Particularly, here in Europe, these choices are becoming more and more real. And more and more people seem to be aware of that. What they do about that; I do not know. The western left's behaviour has, as you say, made a big impact on how Israelis perceive their situation. I would also say that the western left have had - and are continuing to have- a very serious impact on the Jewish populations of their own countries.
    And are affecting how comfortable - or not- and how secure, Jews can feel in their home countries.

    I would also say that the western left's views on Israel, and its treatment of Israel, are a
    feature not a bug of their wider ideological philosophy.

    That might be a useful issue to examine, at some time.

    1. Was it Jeff that referenced Ruth Wisse?

      I just dug out my little copy of Jews and Power and her central point is that anti-Semitism is, at its core, a manifestation of politics.

    2. Mike,

      I haven't read Ruth Wisse. I should. But I have a rough idea of her thesis.

      Of course, anti-Semitism has haunted the world, and continues to do so, in all its manifestations. It is a phenomenon. It is entirely understandable that thinkers and scholars will continue to try to explore the reasons and possible dynamics ( historical and otherwise) that help to make it such a complex and unresolvable force.

      It is a force that underlies much of the world's culture, and its politics.

      That,of course, feeds into the obsessional nature of much of our political landscape concerning Israel /Palestine - and, Jews.

      There is a unique factor to that. That is clear.

      However, I think that what is being lost in discussions about the specific 'behaviour' of the western / progressive left concerning Israel/Palestine, is something more. That their 'behaviour', and I use that word deliberately, mirrors much of their 'behaviour' on all sorts of other issues. Some big, some less so.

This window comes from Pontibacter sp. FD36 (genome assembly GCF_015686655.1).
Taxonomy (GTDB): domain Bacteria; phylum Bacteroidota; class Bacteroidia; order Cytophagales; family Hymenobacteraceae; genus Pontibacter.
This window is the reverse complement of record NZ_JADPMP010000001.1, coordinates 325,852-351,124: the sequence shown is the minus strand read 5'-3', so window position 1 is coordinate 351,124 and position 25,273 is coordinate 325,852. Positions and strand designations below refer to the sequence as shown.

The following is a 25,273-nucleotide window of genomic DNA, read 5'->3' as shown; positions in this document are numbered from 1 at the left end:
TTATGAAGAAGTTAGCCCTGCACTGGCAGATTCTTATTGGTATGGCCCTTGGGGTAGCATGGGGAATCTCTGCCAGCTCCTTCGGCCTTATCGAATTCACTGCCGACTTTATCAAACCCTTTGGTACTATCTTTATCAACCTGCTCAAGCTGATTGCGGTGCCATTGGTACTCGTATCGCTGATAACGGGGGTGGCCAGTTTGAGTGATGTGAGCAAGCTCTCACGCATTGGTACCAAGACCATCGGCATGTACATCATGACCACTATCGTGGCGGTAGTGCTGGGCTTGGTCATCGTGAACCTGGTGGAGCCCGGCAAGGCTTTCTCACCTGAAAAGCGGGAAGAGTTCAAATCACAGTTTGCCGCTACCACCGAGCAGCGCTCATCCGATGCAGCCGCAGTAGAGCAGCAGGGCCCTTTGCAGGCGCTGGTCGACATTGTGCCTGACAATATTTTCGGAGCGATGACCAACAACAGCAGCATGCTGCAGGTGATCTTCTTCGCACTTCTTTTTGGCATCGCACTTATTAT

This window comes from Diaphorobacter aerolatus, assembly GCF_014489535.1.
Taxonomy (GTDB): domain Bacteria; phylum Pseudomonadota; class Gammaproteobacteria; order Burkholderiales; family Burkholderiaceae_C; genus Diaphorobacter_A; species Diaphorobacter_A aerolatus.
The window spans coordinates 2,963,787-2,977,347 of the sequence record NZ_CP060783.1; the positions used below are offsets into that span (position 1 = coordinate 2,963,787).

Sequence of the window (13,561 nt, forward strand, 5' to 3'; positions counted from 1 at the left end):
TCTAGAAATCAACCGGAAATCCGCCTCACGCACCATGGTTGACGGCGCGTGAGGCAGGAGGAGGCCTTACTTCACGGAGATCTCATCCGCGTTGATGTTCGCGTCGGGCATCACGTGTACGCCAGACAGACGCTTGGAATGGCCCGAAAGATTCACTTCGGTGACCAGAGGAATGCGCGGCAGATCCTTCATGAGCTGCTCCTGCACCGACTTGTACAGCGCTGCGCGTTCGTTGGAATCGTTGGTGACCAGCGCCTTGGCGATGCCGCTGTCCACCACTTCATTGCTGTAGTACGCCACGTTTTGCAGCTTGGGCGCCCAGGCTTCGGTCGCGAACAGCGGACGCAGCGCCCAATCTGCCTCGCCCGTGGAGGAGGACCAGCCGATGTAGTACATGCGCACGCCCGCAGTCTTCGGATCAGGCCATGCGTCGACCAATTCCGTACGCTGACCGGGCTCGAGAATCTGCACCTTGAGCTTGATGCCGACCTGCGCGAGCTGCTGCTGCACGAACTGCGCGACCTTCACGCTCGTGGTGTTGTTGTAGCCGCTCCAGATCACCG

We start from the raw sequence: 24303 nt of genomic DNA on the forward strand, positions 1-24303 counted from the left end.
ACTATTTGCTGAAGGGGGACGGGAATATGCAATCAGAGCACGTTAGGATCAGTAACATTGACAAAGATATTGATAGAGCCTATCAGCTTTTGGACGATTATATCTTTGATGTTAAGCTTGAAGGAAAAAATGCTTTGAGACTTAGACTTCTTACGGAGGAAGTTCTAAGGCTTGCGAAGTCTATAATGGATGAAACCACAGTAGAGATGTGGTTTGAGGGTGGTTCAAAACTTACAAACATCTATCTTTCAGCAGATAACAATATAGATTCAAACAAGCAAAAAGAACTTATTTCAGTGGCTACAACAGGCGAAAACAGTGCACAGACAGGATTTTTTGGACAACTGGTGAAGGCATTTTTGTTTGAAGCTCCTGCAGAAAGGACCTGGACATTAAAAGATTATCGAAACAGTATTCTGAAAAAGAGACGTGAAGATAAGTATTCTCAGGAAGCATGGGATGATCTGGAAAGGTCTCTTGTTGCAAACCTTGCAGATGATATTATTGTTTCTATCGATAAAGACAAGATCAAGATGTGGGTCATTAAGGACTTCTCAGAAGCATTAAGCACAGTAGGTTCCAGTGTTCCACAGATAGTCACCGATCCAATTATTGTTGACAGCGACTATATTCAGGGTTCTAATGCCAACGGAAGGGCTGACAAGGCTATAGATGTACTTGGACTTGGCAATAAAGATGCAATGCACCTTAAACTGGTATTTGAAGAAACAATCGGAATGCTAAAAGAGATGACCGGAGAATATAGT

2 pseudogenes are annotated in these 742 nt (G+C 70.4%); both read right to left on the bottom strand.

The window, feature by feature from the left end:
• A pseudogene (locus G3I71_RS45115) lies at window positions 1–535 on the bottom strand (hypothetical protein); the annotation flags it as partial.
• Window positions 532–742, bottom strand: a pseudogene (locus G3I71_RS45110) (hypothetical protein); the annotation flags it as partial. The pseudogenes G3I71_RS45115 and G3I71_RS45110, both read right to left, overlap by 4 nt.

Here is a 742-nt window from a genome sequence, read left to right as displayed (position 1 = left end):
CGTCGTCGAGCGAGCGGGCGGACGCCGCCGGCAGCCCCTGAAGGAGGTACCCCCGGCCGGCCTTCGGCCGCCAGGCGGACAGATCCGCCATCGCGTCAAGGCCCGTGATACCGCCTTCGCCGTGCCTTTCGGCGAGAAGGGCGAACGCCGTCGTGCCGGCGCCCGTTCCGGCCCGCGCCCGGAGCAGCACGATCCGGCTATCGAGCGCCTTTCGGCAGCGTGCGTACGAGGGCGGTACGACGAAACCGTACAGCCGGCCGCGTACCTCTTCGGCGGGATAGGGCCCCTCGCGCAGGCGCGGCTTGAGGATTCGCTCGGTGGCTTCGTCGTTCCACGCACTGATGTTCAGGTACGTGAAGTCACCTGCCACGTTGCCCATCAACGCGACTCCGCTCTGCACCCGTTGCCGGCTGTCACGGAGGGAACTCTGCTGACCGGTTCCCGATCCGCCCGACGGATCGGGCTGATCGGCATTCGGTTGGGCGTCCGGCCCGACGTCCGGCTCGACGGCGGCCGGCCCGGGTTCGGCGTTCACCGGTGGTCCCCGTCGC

I am beginning to believe that it is impossible to understand exactly what is going on without placing the way in which they approach this particular subject in the wider landscape of how they approach so much else.

      The western left's ' Palestinian narrative', for example, can be seen as something that is
      symptomatic of much more than just their problems with Jews. Or even, their problems around ' power imbalances '. It seems to me that there are patterns to be found in much of the contemporary left's thinking, but also, in the way they 'behave'. I do not think we can understand them on this issue, without 'understanding' them across the board.

      Much of what they do seems to lend itself to distortion and mythologizing. Again, this appears to be a 'feature', not a 'bug'.

      Facts and evidence rarely seem to be priorities.

      Huge emotional outbursts and endless manufactured outrage, seem to be normal. More than normal, they seem to be desired . As do hallucinated problems, and the need to keep hallucinating them.
      I think it is necessary to analyse what the left - in the last 2/3 decades - has become. And why.

    3. Yes Mike,
      I think it was me that referenced Ruth Wisse in one of my comments. I'm a fan, but still have not got a copy of Jews and Power. I've only seen her talk about it and read some things penned by her in internet land.
      As you know, she defines anti-Semitism as the organizing of politics against the Jews. I think it's the best definition I've ever heard. (I'm a fan of concision, remember?)

    4. Here is an analogy that Wisse has used in lecture.

      Imagine a neighbor comes by and says that he considers you a friend, but you really need to clean up your lawn.

      Now, if your lawn really is a bit messy you might not be offended or think poorly of the man. You consider him a friend, after all.

      Now let's say, however, that all your neighbor's yards and houses were in far worse condition. And let's say they regularly threw garbage at your house and rocks through your windows and demanded that you leave the neighborhood.

      What you think of your "friend" then and his advice to clean up the yard?

    5. I might just think that he is the neighbor about whom I should worry the most.
      He's the one that has left me with the sudden and startling epiphany that I have no friends at all.

  2. I looked up damaged goods and saw Max Blumenthal's photo. But I do admire the way he rose from a background of depravation and poverty to make it on his own. Which reminds me, I need to go to the store and buy a can of Raid.

    I don't think a black man should feel comfortable that it took only a few short decades to re-invigorate racism toward Jews. I might just take it as a cautionary tale and think twice about 'joining in on the fun.'